Turns out this blog still exists. Imagine my surprise.
Here’s how I’d rate the various Christmas/Winter beers I tried over the holidays this year:
- St Arnold Christmas Ale
- Boulevard Nutcracker Ale
- Sierra Nevada Celebration Ale
- Abita Christmas Ale
This isn’t to say that the Abita was bad, they were all good beers but somebody had to come in fourth. In fact it was probably a very well-made beer, but it was not really to my taste. I’m a malt guy rather than a hops guy so the more hops a beer has the lower down on the rankings it will land.
So since I’m a malt fan I’m looking forward to the starkbierfest and the start of Bock/Doppelbock season.
I read a rumor that the Black Eyed Peas are going to be the entertainment at the next Super Bowl. Given the recent choices (The Who, U2, Springsteen, etc) I thought “Their career peaked less than 20 years ago, how can they be the choice?” Then I realized their career peaked on Oprah so maybe they’re the perfect choice.
Here’s a situation. There are two local businesses. One is a coffee roasting business. It is a small locally owned business that seems to employ just the owner and one other employee. The other is a huge multinational company (i.e. Starbucks) with a local retail store.
If your goal is to support the local economy, is it better to give your business to the small roaster that employs two local people (and is locally owned) or to the large chain store that employs thirty local people (but is corporately owned)?
After the quarterfinal round of the Jersey Manufacturers’ World Cup, Adidas has taken an insurmountable lead. With only 12 points left to be awarded in the four remaining matches, Adidas has a 19 point lead over Nike. With Nike’s 18 point lead over Puma, the standings are all locked in place.
The only question now is whether Adidas or Nike can catch Brooks for the points-per-team trophy.
- Adidas 68 points
- Nike 49
- Puma 31
- Brooks 6
- Umbro 5
- Joma 1
- Legea 0
Points per team:
- Brooks 6.00 points per team
- Adidas 5.67
- Nike 5.44
- Umbro 5.00
- Puma 4.43
- Joma 1.00
- Legea 0
They have wrapped up the group stage of the jersey manufacturer’s world cup. Joma has moved out of a tie for last — otherwise the standings remain the same:
- Adidas 50 points
- Nike 40
- Puma 22
- Brooks 6
- Umbro 5
- Joma 1
- Legea 0
Now let’s examine who is getting the best value for their money. What manufacturer has been able to manage the most points per team they entered in the competition:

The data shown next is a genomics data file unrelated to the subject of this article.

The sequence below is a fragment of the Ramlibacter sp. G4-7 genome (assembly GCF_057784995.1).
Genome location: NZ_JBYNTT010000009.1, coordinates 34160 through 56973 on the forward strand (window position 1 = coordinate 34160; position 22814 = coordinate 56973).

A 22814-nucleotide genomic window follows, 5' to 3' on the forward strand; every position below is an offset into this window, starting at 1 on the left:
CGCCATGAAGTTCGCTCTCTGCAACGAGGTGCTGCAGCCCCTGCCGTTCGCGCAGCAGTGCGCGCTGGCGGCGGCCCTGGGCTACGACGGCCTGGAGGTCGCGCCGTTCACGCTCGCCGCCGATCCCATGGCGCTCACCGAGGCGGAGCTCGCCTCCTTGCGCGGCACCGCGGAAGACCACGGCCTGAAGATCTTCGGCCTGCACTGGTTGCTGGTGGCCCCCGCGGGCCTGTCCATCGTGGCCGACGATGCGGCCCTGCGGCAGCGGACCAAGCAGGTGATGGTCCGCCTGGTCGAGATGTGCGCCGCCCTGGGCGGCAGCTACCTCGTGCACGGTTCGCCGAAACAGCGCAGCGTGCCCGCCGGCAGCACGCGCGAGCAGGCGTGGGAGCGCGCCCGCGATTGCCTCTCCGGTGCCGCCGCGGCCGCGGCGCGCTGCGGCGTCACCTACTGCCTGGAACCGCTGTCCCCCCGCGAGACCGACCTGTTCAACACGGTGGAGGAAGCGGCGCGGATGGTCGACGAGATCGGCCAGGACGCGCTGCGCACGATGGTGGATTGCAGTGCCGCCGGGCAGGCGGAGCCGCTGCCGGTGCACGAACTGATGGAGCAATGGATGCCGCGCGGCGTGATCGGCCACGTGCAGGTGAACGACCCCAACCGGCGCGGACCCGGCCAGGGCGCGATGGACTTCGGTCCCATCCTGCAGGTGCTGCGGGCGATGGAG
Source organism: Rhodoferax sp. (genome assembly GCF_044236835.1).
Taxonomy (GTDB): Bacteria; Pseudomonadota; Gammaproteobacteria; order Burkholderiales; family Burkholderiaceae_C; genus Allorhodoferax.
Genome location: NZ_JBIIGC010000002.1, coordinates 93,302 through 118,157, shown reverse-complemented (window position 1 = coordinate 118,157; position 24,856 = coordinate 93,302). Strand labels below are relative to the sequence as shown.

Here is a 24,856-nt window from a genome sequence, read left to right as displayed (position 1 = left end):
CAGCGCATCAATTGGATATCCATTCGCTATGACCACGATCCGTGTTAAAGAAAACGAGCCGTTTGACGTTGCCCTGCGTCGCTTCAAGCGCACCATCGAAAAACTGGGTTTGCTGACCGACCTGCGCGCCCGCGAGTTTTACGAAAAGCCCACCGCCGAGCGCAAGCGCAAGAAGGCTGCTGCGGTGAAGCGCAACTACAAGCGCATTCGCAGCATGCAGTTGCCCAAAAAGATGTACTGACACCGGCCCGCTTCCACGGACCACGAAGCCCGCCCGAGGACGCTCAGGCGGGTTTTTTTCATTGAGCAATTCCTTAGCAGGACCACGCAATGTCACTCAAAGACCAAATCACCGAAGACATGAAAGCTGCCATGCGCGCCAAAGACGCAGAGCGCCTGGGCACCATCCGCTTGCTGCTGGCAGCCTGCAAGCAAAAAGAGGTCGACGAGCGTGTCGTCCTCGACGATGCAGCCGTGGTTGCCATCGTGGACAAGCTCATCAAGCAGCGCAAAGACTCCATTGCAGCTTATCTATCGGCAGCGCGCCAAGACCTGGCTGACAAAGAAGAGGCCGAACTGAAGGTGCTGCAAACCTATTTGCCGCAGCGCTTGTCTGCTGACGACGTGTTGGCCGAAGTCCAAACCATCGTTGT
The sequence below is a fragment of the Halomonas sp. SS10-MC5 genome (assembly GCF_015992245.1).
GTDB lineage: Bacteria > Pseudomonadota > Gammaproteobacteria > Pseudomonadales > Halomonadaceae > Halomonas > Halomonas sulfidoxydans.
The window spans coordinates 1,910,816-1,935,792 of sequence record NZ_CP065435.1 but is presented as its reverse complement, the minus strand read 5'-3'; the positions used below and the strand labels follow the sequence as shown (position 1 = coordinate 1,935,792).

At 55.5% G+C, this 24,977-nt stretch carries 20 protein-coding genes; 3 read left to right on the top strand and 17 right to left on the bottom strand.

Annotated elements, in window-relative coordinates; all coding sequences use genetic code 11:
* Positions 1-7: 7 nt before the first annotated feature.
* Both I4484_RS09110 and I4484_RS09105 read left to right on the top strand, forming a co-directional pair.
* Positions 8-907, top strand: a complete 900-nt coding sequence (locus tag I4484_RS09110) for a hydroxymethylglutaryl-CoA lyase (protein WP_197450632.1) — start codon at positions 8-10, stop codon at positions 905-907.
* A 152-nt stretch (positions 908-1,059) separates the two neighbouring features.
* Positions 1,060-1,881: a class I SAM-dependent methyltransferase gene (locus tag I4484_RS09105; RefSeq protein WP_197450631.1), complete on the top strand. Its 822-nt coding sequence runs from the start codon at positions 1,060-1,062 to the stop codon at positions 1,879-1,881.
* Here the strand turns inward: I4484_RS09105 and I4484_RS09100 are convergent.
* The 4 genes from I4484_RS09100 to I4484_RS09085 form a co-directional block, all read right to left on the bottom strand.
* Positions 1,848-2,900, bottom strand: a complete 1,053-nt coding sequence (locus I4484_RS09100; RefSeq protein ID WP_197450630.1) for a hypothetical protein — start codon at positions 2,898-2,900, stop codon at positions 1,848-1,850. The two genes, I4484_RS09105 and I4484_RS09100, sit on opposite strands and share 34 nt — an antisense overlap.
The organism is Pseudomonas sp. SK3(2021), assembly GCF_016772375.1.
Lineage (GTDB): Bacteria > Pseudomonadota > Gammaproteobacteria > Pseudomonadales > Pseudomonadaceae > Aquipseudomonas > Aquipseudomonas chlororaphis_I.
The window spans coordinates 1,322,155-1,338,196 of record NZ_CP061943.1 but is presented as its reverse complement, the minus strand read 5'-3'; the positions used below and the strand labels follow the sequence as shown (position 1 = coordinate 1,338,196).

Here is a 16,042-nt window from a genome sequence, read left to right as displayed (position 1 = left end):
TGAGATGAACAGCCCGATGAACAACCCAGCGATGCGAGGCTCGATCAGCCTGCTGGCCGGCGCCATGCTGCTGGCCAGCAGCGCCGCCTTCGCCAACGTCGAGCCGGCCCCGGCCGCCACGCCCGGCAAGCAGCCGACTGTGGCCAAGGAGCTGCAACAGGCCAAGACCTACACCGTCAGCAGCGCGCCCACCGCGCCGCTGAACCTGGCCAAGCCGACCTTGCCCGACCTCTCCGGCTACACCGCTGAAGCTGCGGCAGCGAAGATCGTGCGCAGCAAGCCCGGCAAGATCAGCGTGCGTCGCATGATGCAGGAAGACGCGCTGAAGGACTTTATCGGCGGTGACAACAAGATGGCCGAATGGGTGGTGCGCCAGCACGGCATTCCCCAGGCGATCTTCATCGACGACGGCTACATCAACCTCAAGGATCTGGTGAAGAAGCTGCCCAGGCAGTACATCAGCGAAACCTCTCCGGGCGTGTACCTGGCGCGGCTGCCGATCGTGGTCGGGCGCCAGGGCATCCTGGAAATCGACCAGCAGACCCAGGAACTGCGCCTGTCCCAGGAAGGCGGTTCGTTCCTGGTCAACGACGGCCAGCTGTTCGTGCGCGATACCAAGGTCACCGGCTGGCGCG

- Brooks 6 points per team
- Umbro 5 points per team
- Nike 4.44 points per team
- Adidas 4.17 points per team
- Puma 3.14 points per team
- Joma 1 point per team
- Legea 0 points per team
As you can see Brooks and Umbro have been getting the most bang for their buck, and both of their teams are still in the tournament so they have the opportunity to widen their lead. Puma has been a bit of a disappointment so far but if things go right for them in the knockout stages they may be able to catch up.
Now in folklore corner… the story of Washing Bay
At the southwest corner of Lough Neagh there is a semicircular bay called Washing Bay. The creek that flows in to the lough at that point is called the Holy River. I used to wonder what was up with those names, and I ran across it in a book a while back. The story doesn’t seem to be on the web so I figured today was a good day to post it, as you will see.
I had always figured that the ‘washing’ in Washing Bay came from the fact that the local populace used to come wash their laundry there. But the actual reason ties in with the Holy River. From time immemorial the Holy River has been held to have healing powers. The story is that every year on the eve of the feast of St. John the Baptist you could be healed of what ailed you by the waters of the Holy River and the Washing Bay. If you washed your afflicted body part in the river or bay on the appropriate day (June 23 as the feast of St. John the Baptist is on June 24) and tied a red rag in the branches of a tree overlooking the river or bay, by the time the rag rotted and fell off you’d be cured.
At it’s height just before the famine in the mid-1800’s, there would be hundreds or thousands of bathers from all around Ulster washing in the bay on June 23. I would be interested to know if anybody is down there today, but I know the custom still lives on a little bit. There is a nature trail that runs along the bay and along the Holy River and along the river you can see a few red rags tied in the branches of the trees. Now those may be ‘props’ to enhance the Washing Bay Experience but they may be a bit of old folklore hanging on in a corner of rural Ireland.